Work Put On Fast-track

Over the past few weeks, there has been a very noticeable shift in the visual appearance of this upcoming carrier itself. Between September 18 and October 23, workers sealed shut two large openings present on the vessels.

These gaps were in place to allow large internal components like engines and powerplants to be put in place in the hull. Their closure implies that these internal components have been inserted.

Type-003
This image taken in August 2021 shows the deck of Type 003 carrier is almost complete. (via Twitter)

Looking at the developments, three CSIS experts have concluded that China could launch the aircraft carrier in three to six months. However, they did acknowledge that surmising what is happening inside the ship is difficult. Unseen technical challenges could require more time.

It is currently known that Type 003’s two starboard elevators that will move aircraft between the internal hangar bay and flight deck have not been installed yet. Moreover, in the coming weeks, the vessel’s island may be outfitted with radars. Overall, the development of the carrier seems to be making quick progress.

However, its slightly small overall dimensions in comparison to the US’ latest carrier, and comparatively lesser number of catapults and fewer aircraft elevators that may reduce sortie rates leave some room for enhancements.

India’s Growing Concerns

With India’s first indigenous aircraft carrier INS Vikrant undergoing sea trials, speculation is rife whether New Delhi would approve the construction of the second indigenous aircraft carrier as China continues to expand its naval fleet.

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Consulting editor of The EurAsian Times, Prakash Nanda explained in his OPED – former Indian Naval Chief Admiral Singh was a vehement supporter of the Navy having a third aircraft carrier to match China (the justification being that while one each would be deployed on the east and west coasts, the third would be in either for maintenance and repairs or on global missions, thus guaranteeing the availability of two carriers at any point of time).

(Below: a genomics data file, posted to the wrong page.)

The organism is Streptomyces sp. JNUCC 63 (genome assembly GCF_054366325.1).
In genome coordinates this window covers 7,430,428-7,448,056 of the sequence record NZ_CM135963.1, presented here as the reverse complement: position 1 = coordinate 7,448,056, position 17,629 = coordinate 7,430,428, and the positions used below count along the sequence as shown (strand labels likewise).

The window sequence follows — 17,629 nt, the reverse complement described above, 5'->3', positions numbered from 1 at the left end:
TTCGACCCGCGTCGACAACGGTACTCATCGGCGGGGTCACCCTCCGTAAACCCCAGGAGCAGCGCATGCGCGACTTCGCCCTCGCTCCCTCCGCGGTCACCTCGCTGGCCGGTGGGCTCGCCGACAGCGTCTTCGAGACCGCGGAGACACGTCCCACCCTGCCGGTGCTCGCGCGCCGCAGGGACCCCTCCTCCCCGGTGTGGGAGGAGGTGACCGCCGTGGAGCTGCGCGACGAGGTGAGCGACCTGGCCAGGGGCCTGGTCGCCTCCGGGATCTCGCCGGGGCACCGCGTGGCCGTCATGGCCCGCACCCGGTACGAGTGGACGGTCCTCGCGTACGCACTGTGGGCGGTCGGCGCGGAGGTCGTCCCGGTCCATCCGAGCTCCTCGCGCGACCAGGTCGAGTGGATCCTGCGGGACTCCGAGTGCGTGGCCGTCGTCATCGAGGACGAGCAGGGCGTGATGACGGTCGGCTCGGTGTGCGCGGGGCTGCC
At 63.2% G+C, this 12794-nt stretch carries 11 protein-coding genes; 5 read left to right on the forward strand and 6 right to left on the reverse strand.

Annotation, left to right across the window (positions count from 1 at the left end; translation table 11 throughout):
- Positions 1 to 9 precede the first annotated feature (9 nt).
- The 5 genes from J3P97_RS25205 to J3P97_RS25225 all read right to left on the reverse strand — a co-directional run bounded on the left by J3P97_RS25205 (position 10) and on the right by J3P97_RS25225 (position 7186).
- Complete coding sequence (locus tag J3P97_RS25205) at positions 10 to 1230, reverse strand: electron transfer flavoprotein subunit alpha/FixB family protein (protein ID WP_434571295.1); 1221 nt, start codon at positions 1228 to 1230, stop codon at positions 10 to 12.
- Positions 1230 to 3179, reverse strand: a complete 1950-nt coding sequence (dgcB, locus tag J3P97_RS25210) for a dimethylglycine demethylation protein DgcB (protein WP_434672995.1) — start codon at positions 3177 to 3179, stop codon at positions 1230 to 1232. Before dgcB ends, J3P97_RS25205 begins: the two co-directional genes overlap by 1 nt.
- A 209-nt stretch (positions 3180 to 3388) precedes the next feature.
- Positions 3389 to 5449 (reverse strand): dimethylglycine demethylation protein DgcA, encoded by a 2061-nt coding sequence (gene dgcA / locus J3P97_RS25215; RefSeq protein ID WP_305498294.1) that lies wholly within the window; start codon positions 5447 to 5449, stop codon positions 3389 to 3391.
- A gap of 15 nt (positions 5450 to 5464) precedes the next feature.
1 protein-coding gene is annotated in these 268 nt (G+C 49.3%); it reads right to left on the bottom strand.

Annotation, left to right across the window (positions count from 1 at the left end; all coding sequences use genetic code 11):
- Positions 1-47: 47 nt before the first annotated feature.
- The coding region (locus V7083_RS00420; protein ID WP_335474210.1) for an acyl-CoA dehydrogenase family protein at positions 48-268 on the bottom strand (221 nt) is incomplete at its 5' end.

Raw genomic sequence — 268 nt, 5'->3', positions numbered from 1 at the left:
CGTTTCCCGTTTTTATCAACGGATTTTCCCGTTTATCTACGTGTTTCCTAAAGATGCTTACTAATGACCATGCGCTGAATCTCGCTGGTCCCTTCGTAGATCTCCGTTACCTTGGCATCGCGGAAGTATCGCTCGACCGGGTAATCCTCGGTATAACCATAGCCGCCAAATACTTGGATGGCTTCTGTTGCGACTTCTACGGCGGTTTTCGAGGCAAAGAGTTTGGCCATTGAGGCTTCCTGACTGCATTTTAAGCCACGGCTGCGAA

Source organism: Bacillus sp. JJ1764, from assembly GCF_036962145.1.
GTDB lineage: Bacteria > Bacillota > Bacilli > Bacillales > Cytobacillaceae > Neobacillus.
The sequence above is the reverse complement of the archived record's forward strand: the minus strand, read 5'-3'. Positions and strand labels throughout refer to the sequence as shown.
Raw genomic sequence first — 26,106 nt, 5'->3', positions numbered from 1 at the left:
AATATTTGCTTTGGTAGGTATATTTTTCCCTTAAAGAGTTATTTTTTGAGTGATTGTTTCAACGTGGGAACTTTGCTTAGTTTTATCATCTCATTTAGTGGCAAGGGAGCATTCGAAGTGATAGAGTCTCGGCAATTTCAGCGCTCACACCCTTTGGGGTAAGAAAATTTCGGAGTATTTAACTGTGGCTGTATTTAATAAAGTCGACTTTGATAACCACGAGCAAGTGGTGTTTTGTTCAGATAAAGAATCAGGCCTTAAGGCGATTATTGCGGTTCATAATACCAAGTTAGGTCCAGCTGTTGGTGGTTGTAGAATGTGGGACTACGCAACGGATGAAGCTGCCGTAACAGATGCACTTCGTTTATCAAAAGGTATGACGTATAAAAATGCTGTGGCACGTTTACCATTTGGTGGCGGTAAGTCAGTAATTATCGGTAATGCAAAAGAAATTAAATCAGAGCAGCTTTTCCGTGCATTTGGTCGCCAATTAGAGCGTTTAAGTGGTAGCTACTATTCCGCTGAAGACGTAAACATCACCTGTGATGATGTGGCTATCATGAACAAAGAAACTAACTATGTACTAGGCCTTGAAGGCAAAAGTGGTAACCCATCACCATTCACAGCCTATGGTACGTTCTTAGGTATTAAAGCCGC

According to India’s maritime doctrine, sea control is the principal concept around which the Indian Navy is structured. Control of maritime space and assuring its security for any length of time is impossible without a standoff capability and this is provided by the Carrier Group.

Three, the Carrier Group can sustain the conditions for long-term offensive presence and power projection. It can, during the adversary’s preparation and build-up phase deny free access to its bases.

Four, the operational agility, firepower and flexibility that the Carrier Group provides to the Commander is unmatched by any other maritime force.

Five, as opposed to land forces and ground-based air forces, maritime power particularly the Carrier Group represents the most potent yet the least intrusive of military power because it operates in and from international waters.

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India’s possible third aircraft carrier INS Vishal is expected to support INS Vikramaditya, and INS Vikrant, the 40,262-tonne ship that will be fully operational next year, following nearly a six-year delay.

Both Vikramaditya and Vikrant are “ski-jump” carriers. Therefore, the Indian Navy regards a third “flat-topped” aircraft carrier, the planned 65,000-tonne, with superior power projection capabilities that can dominate the Indian ocean and keep the Chinese in check.

Nanda concludes – if the carriers are becoming obsolete (as many critics argue), due to the “sea-denial strategy” mastered by China’s PLA Navy, why is Beijing itself developing a third aircraft carrier?